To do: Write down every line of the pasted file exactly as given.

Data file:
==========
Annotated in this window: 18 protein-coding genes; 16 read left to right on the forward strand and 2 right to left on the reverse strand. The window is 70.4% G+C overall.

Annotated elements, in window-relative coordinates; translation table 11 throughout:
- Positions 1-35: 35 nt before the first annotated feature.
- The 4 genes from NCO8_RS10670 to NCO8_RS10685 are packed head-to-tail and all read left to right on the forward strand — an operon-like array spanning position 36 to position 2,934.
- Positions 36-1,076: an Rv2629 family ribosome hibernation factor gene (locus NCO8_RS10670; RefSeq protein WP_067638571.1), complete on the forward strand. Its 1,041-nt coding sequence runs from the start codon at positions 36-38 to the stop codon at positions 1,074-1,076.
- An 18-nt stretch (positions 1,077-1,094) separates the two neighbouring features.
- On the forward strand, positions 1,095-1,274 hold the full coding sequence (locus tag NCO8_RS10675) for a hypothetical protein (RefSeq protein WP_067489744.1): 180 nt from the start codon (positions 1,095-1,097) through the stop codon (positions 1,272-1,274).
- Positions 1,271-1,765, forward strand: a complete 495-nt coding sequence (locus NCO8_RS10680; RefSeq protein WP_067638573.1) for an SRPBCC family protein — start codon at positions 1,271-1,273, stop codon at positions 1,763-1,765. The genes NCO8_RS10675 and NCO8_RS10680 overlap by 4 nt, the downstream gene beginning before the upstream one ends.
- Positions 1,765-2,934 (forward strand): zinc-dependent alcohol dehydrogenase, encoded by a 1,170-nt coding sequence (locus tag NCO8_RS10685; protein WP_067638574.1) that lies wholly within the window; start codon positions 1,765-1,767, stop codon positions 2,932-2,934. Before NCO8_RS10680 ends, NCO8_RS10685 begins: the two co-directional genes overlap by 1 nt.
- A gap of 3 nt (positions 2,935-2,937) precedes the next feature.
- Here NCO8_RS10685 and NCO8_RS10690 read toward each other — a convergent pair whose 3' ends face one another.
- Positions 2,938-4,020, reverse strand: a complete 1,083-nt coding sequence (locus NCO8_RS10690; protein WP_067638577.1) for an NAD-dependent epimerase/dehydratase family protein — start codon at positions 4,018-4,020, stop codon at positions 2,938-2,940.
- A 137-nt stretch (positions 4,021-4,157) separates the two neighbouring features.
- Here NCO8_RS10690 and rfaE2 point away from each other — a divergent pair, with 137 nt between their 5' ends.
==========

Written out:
Annotated in this window: 18 protein-coding genes; 16 read left to right on the forward strand and 2 right to left on the reverse strand. The window is 70.4% G+C overall.

Annotated elements, in window-relative coordinates; translation table 11 throughout:
- Positions 1-35: 35 nt before the first annotated feature.
- The 4 genes from NCO8_RS10670 to NCO8_RS10685 are packed head-to-tail and all read left to right on the forward strand — an operon-like array spanning position 36 to position 2,934.
- Positions 36-1,076: an Rv2629 family ribosome hibernation factor gene (locus NCO8_RS10670; RefSeq protein WP_067638571.1), complete on the forward strand. Its 1,041-nt coding sequence runs from the start codon at positions 36-38 to the stop codon at positions 1,074-1,076.
- An 18-nt stretch (positions 1,077-1,094) separates the two neighbouring features.
- On the forward strand, positions 1,095-1,274 hold the full coding sequence (locus tag NCO8_RS10675) for a hypothetical protein (RefSeq protein WP_067489744.1): 180 nt from the start codon (positions 1,095-1,097) through the stop codon (positions 1,272-1,274).
- Positions 1,271-1,765, forward strand: a complete 495-nt coding sequence (locus NCO8_RS10680; RefSeq protein WP_067638573.1) for an SRPBCC family protein — start codon at positions 1,271-1,273, stop codon at positions 1,763-1,765. The genes NCO8_RS10675 and NCO8_RS10680 overlap by 4 nt, the downstream gene beginning before the upstream one ends.
- Positions 1,765-2,934 (forward strand): zinc-dependent alcohol dehydrogenase, encoded by a 1,170-nt coding sequence (locus tag NCO8_RS10685; protein WP_067638574.1) that lies wholly within the window; start codon positions 1,765-1,767, stop codon positions 2,932-2,934. Before NCO8_RS10680 ends, NCO8_RS10685 begins: the two co-directional genes overlap by 1 nt.
- A gap of 3 nt (positions 2,935-2,937) precedes the next feature.
- Here NCO8_RS10685 and NCO8_RS10690 read toward each other — a convergent pair whose 3' ends face one another.
- Positions 2,938-4,020, reverse strand: a complete 1,083-nt coding sequence (locus NCO8_RS10690; protein WP_067638577.1) for an NAD-dependent epimerase/dehydratase family protein — start codon at positions 4,018-4,020, stop codon at positions 2,938-2,940.
- A 137-nt stretch (positions 4,021-4,157) separates the two neighbouring features.
- Here NCO8_RS10690 and rfaE2 point away from each other — a divergent pair, with 137 nt between their 5' ends.